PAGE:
I also think scientists can provide important support to activists, even if our research isn’t directly addressing climate science (my research doesn’t). We know how hard it is get our work through peer review. And if you work in the earth sciences, chances are you personally know colleagues researching climate, and you know that they are highly trained and dedicated. So our confidence in climate science doesn’t draw only from theory or reading papers, but also from knowing first-hand how rigorous it is. Nothing shows our confidence in the science better than standing shoulder to shoulder with activists. I think it’s our moral obligation to support them.”

Upper right: (Credit: @fff_ankara), Bottom: (Credit: @fff_ankara), Upper left: Nilay, a hydrologist from Middle East Technical University, Turkey, with Buse, a 16-yrs old climate activist.

Nilay Dogulu (Ankara, Turkey): “Planet Earth is wonderful with its ALL habitants regardless of any differences. It is time to raise the consciousness of humans to bring back equity for all, starting with Nature. Earth needs to recover from a sickness (#ClimateCrisis), and each and every cell of Earth (#You, yes you!) must act together to its highest will and strength possible to help this massive cleaning & healing.
Buse is only 16 years old, half of my age (Oddly enough I look very young next to her). She has a very strong sense of courage and perseverance for uniting against climate crisis.
As a women in science, I value the power of youth striking against climate crisis. What’s happening today all around the world is just the beginning. We are moving towards a golden age and it is being led by youth. Now is the time to blend in!”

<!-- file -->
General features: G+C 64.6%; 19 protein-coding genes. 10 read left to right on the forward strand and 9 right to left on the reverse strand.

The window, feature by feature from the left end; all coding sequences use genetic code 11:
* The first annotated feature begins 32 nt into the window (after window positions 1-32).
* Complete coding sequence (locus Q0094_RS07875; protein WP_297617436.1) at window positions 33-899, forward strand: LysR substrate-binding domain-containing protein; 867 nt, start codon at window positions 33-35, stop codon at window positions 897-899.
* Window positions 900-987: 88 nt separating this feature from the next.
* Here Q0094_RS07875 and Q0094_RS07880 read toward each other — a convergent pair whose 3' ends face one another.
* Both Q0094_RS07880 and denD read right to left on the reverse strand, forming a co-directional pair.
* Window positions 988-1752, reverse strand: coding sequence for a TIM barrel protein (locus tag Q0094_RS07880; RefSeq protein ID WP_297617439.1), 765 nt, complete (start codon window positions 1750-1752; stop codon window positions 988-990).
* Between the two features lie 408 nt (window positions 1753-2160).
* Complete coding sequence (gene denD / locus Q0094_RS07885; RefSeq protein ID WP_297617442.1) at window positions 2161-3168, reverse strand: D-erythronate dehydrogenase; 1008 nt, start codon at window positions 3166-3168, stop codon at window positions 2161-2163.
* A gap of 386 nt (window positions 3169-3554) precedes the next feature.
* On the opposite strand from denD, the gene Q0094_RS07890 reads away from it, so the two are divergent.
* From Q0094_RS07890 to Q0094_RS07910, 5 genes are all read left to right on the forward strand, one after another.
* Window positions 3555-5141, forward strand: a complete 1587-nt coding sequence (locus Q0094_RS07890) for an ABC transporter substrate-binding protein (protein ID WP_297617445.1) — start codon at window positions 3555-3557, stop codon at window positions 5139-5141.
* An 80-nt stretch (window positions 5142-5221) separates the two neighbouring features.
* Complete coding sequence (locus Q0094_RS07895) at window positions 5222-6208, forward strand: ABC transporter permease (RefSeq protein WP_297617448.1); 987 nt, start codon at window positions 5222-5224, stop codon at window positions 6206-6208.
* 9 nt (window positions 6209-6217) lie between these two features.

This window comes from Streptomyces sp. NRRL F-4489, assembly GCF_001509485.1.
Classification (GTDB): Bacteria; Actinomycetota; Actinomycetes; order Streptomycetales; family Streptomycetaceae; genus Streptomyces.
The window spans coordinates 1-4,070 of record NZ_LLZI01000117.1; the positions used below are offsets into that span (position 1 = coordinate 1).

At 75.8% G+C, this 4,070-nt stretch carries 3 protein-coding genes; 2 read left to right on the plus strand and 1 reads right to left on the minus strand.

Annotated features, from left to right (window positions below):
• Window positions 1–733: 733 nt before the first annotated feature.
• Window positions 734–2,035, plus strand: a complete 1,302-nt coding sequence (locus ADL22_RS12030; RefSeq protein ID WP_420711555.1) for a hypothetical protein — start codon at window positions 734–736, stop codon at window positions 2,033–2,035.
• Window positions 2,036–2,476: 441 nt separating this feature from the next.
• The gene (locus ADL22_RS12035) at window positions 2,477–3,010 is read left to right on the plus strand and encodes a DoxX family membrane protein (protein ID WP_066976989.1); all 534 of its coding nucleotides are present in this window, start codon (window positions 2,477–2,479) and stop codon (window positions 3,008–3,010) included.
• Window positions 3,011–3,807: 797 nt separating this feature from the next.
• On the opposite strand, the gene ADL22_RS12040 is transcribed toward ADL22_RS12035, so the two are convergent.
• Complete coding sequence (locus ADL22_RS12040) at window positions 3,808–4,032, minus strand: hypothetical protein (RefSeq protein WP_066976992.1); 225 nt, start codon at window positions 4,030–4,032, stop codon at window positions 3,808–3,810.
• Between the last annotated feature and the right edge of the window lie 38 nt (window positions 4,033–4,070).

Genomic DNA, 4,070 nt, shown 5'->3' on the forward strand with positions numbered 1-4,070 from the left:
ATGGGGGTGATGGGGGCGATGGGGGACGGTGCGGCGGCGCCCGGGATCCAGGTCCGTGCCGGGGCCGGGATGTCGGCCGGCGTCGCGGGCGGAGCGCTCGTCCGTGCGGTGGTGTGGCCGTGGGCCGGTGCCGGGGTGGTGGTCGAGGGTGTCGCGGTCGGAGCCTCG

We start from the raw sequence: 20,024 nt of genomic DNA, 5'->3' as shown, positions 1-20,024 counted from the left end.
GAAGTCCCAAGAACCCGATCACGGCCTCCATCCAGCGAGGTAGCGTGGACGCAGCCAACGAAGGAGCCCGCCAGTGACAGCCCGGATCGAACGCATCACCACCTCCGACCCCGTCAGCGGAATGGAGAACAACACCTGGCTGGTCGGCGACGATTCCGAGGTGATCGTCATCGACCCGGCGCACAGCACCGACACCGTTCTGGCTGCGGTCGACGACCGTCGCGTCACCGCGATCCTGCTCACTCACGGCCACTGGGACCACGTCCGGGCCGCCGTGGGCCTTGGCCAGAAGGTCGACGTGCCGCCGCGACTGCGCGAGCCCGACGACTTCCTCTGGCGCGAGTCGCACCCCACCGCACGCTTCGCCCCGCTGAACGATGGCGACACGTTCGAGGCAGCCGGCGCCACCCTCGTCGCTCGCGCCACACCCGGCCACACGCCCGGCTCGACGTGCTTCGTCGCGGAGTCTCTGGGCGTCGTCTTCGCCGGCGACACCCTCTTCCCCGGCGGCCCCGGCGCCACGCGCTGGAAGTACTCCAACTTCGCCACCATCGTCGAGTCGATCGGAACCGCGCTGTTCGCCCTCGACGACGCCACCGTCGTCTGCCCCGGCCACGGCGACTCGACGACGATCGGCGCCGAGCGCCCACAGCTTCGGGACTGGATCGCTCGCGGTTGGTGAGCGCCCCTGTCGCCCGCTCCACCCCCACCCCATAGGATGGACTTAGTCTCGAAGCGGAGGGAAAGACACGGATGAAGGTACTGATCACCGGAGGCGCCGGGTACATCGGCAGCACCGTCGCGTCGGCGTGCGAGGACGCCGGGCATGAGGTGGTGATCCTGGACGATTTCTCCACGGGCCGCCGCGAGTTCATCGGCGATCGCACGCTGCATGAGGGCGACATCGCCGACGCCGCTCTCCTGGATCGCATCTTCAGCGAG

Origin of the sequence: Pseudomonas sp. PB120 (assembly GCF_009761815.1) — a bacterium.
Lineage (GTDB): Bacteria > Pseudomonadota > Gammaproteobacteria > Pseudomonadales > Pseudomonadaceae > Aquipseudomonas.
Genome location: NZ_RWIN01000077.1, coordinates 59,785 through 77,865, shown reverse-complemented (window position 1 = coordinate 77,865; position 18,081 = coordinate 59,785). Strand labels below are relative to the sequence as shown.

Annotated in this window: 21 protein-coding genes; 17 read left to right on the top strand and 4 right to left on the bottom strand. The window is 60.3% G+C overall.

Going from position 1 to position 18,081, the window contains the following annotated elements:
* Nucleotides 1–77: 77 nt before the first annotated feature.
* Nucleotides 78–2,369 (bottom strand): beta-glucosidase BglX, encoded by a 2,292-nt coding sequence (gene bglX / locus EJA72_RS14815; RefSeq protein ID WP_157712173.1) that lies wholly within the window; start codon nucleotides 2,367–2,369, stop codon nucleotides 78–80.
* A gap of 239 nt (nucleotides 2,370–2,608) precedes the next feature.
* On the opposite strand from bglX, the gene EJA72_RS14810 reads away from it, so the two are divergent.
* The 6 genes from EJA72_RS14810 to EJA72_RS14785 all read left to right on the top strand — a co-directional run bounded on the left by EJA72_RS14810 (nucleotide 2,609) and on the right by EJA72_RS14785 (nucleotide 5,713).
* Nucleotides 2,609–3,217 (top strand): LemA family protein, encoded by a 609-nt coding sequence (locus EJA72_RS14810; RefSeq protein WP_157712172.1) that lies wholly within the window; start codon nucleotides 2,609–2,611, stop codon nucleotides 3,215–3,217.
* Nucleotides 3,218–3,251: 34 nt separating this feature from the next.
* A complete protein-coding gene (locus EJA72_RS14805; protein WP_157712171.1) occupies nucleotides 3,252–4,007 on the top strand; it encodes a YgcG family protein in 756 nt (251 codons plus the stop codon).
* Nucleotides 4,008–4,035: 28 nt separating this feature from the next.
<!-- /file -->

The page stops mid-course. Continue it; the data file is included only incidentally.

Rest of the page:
Dr. Luis Samaniego, Deputy Head of Department of Computational Hydrosystems Helmholtz-Zentrum for Environmental Research – UFZ with colleagues on the Climate Strike in Leipzig, Germany.

Luis Samaniego (Leipzig, Germany): “Available hydro-metereological observations show that the Earth climate is changing fast and may reach a point-of-no-return in the coming decades. Recent research shows that “extreme temperature records will be set in approximately 58% of the world every year” (Power & Delage, 2019). These dramatic changes will have negative consequences for the ecosystems and will be decisive for the fate of humanity in this planet, the only one we have. In Europe, for example, state-of-the-art climate and hydrological projections show that the mean area under extrem heatwaves will increase from 5% under a +1.5 C world (w.r.t. preindustrial times) to 18% under a +3 C world. Similarly, drought area will increase by 40% (± 24%) and will affect 42% (± 22%) more people (Samaniego et. al., 2018). Dry periods will become hotter! According to the IPCC, the chance to stay below the +1.5 C world is around 50%. This means that we don’t have much time left to take actions…For these reasons, I urge every concerned citizen to do as much as possible to reduce of their CO2 footprint now. Similarly, I demand our elected officials to take immediately actions leading to come to an end the age of fossil fuels. As as scientist, I also urge my colleagues to raise their voices and help to illustrate those fellow citizens that are not aware of these hard scientific facts or that have been misled by ignorant politicians.”

Dr. Katerina Michaelides, Senior Lecturer at the School of Geographical Sciences, University of Bristol, UK.

Katerina Michaelides (Bristol, UK): “I think we owe it to today’s youth to support them in their fight for reducing greenhouse gas emissions and slowing down the rate of climate change. I work on the impacts of climate change on the water security in East Africa. From our research, it is clear to me that this region is suffering more frequent and more intense droughts as a result of climate change over the last three decades. The implications for millions of people are immense – loss of livelihoods, mass human migration, loss of biodiversity, water scarcity and food insecurity, disease, conflict… I don’t want climate change concerns and impacts to dominate the future of my daughter’s generation.”

Prof. Werner Aeschbach from the Inst. of Environmental Physics, University of Heidelberg, Germany.